This Tax Day, An Opportunity to Encourage Job Creation
On the week of Tax Day, the President and many Congressional Democrats are pushing a new tax on investment and income of high earners, called the Buffett Rule. This new tax is nothing more than a distraction from the President’s failed economic record and will do nothing to put Americans back to work. Thankfully the Senate rejected this measure on Monday.
Instead of raising taxes, House Republicans believe we should be encouraging job creation. That is why, this week the House will consider the Small Business Tax Cut Act, legislation that gives small businesses a 20 percent tax cut. This is good news for Wisconsin’s 109,347 small businesses that employ over 1.2 million people and the 282,714 self-employed small businesses.
The President is advocating for higher taxes under the false flag of “fairness,” but the Buffett Rule would do nothing to deliver on his promises to address our nation’s biggest challenges. This tax won’t come close to solving our debt crisis. And it won’t create opportunity and prosperity for all Americans.
President Reagan also argued for fair tax reform, but he did the exact opposite of what Obama is proposing. Reagan cut income taxes and simplified the tax code because he knew that a tax code that punishes risk, investment, and hard work would hurt the entire economy. He said, “We want to cut taxes, not opportunity… By lowering everyone's tax rates all the way up the income scale, each of us will have a greater incentive to climb higher, to excel, to help America grow.”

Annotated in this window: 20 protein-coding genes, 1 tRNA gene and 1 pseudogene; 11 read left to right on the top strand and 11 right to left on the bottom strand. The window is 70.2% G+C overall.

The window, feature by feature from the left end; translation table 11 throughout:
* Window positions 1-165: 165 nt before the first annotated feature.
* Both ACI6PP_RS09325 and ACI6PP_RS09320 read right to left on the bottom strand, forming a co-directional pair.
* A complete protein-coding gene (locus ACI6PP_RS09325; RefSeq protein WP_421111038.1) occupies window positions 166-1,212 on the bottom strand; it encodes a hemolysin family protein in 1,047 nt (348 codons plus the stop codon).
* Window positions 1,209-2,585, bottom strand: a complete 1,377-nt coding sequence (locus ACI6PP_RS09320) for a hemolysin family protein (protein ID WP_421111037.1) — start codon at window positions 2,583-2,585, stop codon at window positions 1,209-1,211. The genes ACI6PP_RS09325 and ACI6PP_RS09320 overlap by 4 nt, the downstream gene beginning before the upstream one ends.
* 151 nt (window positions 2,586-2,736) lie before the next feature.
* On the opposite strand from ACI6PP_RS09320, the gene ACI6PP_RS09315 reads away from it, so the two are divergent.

The President claimed the Buffett Rule would spur economic growth by increasing government’s ability to invest. But when confronted with the Administration’s fruits of “investments,” this argument is less appealing: a failed stimulus, the disappointing green jobs experiment and Solyndra’s bankruptcy, and the slowest economic recovery since the Great Depression. Instead, the Buffett Rule would tax private investment at a time when our economy needs it most by increasing capital gains taxes.
The Buffett Rule will also do nothing to "help stabilize our debt and deficits for the next decade,” as the President claimed. As a deficit-reduction tool, the tax is just plain ineffective. The tax hike would raise $47 billion through 2022 and reduce our deficit by less than 0.4 percent. Considering Obama’s annual trillion-dollar-plus deficits, this is not even a drop in the bucket of debt.
In direct contrast to the President’s tax-and-spend policies, I am proud to support the House efforts to pass pro-growth tax legislation, and the Small Business Tax Cut is good start. Under this proposal, small businesses would be able to reduce their tax burden by 20 percent, and up to 50 percent of their W-2 wages.
We can and should seek to reform our tax code to encourage growth and stop subsidizing certain interests. But this should be very clear: the Buffett Rule is a distraction and a sorry substitute for what our nation really needs- pro-growth policies that will help job creators and put Americans back to work.